Endangered Species Day event aims to raise awareness about imperiled wildlife
Asian elephants, African wild dogs and Sumatran orangutans are three of the most beloved animals at the Oregon Zoo. In the wild, they share a more troubling distinction: All are severely imperiled.
Of the roughly 230 species of birds, mammals, reptiles, amphibians, fish and invertebrates living at the zoo, more than 50 are endangered or threatened. On Friday, May 16, the zoo will celebrate these creatures while raising awareness about the struggles they face in observance of Endangered Species Day.
"Our zoo's mission is to inspire our community to create a better future for wildlife," said zoo education curator Grant Spickelmier. "Endangered Species Day is an opportunity for zoo visitors to learn about the importance of protecting endangered species and everyday actions they can take to help them survive."
Zoo staff and volunteers will be present at six key exhibits to discuss the importance of protecting endangered species and how to help them survive.
Volunteers will be present at each of these exhibits from 9 a.m. to 3 p.m., and keeper talks are scheduled as follows:
- Sumatran orangutans - 11 a.m.
- Western pond turtles - 11:30 a.m.
- California condors - 12:30 p.m.
- Malayan sun bears - 1 p.m.
- African wild dogs - 1:30 p.m.
- Humboldt penguins - 2:15 p.m.
Two of the stations — western pond turtle and California condor — will offer visitors the inside story about the zoo's native Northwest species recovery programs. Since 1998, the zoo has participated in collaborative efforts to recover species such as the Oregon silverspot butterfly, Taylor's checkerspot butterfly, Oregon spotted frog and western pond turtle. In 2002, the zoo began working with Columbia Basin pygmy rabbits and the following year it began breeding California condors.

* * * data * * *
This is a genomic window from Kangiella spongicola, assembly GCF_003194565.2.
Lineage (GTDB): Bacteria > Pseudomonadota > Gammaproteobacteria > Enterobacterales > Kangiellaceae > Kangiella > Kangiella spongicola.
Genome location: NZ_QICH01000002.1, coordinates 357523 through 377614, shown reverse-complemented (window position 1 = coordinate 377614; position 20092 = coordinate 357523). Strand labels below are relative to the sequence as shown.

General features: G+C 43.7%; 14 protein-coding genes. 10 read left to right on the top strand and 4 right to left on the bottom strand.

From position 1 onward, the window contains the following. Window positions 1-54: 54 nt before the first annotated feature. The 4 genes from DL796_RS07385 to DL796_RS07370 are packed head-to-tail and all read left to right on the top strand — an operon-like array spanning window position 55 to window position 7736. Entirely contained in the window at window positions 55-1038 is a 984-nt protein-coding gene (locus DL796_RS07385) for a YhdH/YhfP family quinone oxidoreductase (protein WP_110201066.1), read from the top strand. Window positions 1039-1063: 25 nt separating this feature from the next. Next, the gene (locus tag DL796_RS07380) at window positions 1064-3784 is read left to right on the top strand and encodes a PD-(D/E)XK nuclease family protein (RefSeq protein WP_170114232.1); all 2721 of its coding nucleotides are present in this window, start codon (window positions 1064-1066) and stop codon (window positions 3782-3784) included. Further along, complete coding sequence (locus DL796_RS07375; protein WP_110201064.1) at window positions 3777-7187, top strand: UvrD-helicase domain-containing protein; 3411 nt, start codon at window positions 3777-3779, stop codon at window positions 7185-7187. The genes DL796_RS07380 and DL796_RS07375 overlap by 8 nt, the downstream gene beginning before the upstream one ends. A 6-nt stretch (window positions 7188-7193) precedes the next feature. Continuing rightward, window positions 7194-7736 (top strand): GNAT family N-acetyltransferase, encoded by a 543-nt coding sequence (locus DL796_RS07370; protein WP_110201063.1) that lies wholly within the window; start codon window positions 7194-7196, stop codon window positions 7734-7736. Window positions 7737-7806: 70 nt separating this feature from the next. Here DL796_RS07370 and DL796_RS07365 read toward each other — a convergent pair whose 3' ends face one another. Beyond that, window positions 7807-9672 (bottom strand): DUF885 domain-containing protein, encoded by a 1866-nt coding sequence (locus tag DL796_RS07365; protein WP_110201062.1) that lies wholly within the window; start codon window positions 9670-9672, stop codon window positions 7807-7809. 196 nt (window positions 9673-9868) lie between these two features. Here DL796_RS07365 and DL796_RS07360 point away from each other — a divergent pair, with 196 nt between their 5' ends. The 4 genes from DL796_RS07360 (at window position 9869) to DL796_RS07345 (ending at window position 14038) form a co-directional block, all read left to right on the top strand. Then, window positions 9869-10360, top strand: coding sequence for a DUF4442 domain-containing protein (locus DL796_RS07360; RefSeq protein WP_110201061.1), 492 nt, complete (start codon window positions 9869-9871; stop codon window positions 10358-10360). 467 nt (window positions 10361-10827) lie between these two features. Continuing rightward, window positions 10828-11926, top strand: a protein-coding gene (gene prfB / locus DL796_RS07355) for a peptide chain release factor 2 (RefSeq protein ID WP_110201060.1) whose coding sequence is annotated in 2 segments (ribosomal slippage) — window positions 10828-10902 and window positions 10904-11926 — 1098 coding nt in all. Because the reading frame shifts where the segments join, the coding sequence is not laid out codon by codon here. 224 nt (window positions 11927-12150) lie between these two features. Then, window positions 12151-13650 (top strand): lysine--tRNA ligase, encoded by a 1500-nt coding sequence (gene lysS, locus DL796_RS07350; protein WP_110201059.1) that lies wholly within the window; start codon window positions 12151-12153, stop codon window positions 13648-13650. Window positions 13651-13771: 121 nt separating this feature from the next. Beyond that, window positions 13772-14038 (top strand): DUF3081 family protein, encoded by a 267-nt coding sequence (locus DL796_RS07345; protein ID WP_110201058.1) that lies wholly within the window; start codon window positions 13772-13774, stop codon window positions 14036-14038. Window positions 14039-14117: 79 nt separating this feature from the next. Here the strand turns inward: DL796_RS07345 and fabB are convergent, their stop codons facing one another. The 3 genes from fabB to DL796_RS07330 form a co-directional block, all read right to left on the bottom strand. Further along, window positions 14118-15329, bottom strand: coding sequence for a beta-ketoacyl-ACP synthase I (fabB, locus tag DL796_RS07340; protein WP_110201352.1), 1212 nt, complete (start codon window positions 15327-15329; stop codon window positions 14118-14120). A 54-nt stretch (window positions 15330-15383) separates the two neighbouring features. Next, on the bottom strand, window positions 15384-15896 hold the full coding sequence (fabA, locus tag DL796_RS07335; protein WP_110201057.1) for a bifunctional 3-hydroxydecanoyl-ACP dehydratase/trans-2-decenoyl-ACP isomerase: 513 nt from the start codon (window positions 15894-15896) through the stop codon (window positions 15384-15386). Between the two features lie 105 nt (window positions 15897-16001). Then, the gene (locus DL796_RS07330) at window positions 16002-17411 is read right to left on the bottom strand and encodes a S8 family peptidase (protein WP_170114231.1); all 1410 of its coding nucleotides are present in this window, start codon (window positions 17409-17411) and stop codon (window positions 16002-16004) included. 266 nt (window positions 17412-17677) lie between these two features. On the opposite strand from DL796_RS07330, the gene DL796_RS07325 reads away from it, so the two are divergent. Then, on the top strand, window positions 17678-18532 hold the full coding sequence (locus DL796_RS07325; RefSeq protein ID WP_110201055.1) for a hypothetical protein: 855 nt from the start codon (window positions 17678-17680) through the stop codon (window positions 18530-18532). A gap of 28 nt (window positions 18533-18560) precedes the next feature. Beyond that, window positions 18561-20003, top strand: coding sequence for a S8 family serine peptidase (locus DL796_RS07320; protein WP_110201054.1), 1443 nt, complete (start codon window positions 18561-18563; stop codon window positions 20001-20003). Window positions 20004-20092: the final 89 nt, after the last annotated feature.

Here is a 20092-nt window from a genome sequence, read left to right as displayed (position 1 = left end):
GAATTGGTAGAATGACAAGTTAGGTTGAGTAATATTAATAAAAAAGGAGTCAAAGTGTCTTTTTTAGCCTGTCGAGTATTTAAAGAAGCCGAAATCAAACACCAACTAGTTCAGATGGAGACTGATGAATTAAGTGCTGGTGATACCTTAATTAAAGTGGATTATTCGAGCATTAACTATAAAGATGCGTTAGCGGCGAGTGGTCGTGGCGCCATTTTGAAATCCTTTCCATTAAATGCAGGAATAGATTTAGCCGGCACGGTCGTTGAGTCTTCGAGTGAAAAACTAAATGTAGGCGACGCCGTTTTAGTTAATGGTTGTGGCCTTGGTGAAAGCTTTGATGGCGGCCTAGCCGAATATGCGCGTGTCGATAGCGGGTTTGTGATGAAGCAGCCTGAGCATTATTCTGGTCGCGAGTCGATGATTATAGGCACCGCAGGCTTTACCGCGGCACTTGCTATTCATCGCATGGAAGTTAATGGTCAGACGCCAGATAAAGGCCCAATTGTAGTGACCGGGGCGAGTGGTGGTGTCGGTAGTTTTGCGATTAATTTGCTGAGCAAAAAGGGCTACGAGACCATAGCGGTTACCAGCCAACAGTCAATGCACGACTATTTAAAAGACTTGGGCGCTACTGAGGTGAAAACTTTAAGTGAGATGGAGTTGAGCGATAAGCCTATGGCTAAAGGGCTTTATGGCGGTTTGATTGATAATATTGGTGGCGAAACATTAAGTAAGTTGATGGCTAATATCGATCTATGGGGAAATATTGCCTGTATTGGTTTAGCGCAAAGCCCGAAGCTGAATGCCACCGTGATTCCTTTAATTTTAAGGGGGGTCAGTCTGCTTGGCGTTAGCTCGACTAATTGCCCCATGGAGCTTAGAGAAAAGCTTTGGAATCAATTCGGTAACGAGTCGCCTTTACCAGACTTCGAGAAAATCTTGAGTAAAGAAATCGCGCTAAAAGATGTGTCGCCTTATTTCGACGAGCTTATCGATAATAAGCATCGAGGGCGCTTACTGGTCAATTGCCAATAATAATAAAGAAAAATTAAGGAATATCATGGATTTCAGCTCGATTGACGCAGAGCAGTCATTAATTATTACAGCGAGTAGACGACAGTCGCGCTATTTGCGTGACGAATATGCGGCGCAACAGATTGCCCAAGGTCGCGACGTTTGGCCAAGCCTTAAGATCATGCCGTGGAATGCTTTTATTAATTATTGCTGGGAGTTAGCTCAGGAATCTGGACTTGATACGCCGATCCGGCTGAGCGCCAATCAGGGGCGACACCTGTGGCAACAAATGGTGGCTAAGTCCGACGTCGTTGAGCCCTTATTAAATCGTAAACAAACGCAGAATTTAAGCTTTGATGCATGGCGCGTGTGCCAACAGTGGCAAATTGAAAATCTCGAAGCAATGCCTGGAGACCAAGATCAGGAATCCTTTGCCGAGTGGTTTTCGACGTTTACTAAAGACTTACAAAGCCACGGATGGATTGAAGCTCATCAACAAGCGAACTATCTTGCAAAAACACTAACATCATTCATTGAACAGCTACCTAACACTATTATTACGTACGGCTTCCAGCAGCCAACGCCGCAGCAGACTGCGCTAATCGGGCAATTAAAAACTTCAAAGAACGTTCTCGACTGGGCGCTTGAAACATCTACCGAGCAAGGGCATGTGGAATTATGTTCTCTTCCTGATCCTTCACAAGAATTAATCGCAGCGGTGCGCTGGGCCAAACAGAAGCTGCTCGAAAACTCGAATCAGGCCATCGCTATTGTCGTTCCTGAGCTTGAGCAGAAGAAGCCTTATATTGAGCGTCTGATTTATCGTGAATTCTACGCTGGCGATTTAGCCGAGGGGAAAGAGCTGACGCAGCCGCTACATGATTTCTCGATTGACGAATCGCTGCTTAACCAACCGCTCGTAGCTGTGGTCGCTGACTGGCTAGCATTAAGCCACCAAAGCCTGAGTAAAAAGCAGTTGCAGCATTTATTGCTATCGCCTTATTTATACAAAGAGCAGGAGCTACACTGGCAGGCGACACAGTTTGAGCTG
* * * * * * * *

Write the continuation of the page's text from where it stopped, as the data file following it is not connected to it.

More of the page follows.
Globally, the zoo works with partners to bolster on-the-ground efforts to save species ranging from Canadian polar bears to Bornean orangutans to Humboldt penguins off the coast of Peru.
"Worldwide, passionate individuals are dedicating their lives to fighting extinction, resolving human-wildlife conflict and protecting habitat," said Dr. David Shepherdson, the zoo's deputy conservation manager. "Every visitor that walks through the Oregon Zoo's gates helps in these efforts, whether it's through activism, education or supporting the zoo's conservation efforts."
The Oregon Zoo Foundation's Wildlife Partner program allows the zoo community to directly support global conservation efforts for species including black rhinos, California condors and Asian elephants. Join us today.
The Oregon Zoo is a service of Metro and is dedicated to its mission of inspiring the community to create a better future for wildlife. Committed to conservation, the zoo is currently working to save endangered California condors, Columbia Basin pygmy rabbits, Oregon silverspot and Taylor’s checkerspot butterflies, Western pond turtles and Oregon spotted frogs. Other projects include studies on black rhinos, Asian elephants, polar bears and bats.
The zoo relies in part on community support through donations to the Oregon Zoo Foundation to undertake these and many other animal welfare, education and sustainability programs. The zoo is located five minutes from downtown Portland, just off Highway 26 at exit 72. The zoo is also accessible by MAX light rail line. Visitors who travel to the zoo via MAX receive $1.50 off zoo admission. Find fare and route information online or by calling TriMet Customer Service at 503-238-RIDE (7433).
General zoo admission is $10.50 (ages 12-64), $9 for seniors (65 and up), $7.50 for children (ages 3-11) and free for those 2 and younger; 25 cents of the admission price helps fund regional conservation projects through the zoo’s Future for Wildlife program. A parking fee of $4 per car is also required. Additional information is available by calling 503-226-1561.
Hova Najarian | 503-220-5714 | email@example.com